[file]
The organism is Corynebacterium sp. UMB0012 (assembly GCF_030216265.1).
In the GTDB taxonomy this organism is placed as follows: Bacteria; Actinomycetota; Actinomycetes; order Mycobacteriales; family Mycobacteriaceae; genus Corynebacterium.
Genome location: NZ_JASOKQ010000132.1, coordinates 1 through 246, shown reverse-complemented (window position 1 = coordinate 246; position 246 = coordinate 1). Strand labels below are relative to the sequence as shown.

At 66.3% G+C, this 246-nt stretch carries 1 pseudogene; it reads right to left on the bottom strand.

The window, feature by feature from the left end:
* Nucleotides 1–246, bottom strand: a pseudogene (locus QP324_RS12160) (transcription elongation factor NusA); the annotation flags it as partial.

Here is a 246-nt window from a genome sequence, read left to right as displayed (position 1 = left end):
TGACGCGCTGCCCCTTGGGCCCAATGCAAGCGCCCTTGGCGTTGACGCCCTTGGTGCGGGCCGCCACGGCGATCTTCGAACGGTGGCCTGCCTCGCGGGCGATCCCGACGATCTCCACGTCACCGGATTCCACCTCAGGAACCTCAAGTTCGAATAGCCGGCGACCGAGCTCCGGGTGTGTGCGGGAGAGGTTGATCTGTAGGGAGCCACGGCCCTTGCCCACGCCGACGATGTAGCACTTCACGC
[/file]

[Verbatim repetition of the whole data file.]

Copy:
The organism is Corynebacterium sp. UMB0012 (assembly GCF_030216265.1).
In the GTDB taxonomy this organism is placed as follows: Bacteria; Actinomycetota; Actinomycetes; order Mycobacteriales; family Mycobacteriaceae; genus Corynebacterium.
Genome location: NZ_JASOKQ010000132.1, coordinates 1 through 246, shown reverse-complemented (window position 1 = coordinate 246; position 246 = coordinate 1). Strand labels below are relative to the sequence as shown.

At 66.3% G+C, this 246-nt stretch carries 1 pseudogene; it reads right to left on the bottom strand.

The window, feature by feature from the left end:
* Nucleotides 1–246, bottom strand: a pseudogene (locus QP324_RS12160) (transcription elongation factor NusA); the annotation flags it as partial.

Here is a 246-nt window from a genome sequence, read left to right as displayed (position 1 = left end):
TGACGCGCTGCCCCTTGGGCCCAATGCAAGCGCCCTTGGCGTTGACGCCCTTGGTGCGGGCCGCCACGGCGATCTTCGAACGGTGGCCTGCCTCGCGGGCGATCCCGACGATCTCCACGTCACCGGATTCCACCTCAGGAACCTCAAGTTCGAATAGCCGGCGACCGAGCTCCGGGTGTGTGCGGGAGAGGTTGATCTGTAGGGAGCCACGGCCCTTGCCCACGCCGACGATGTAGCACTTCACGC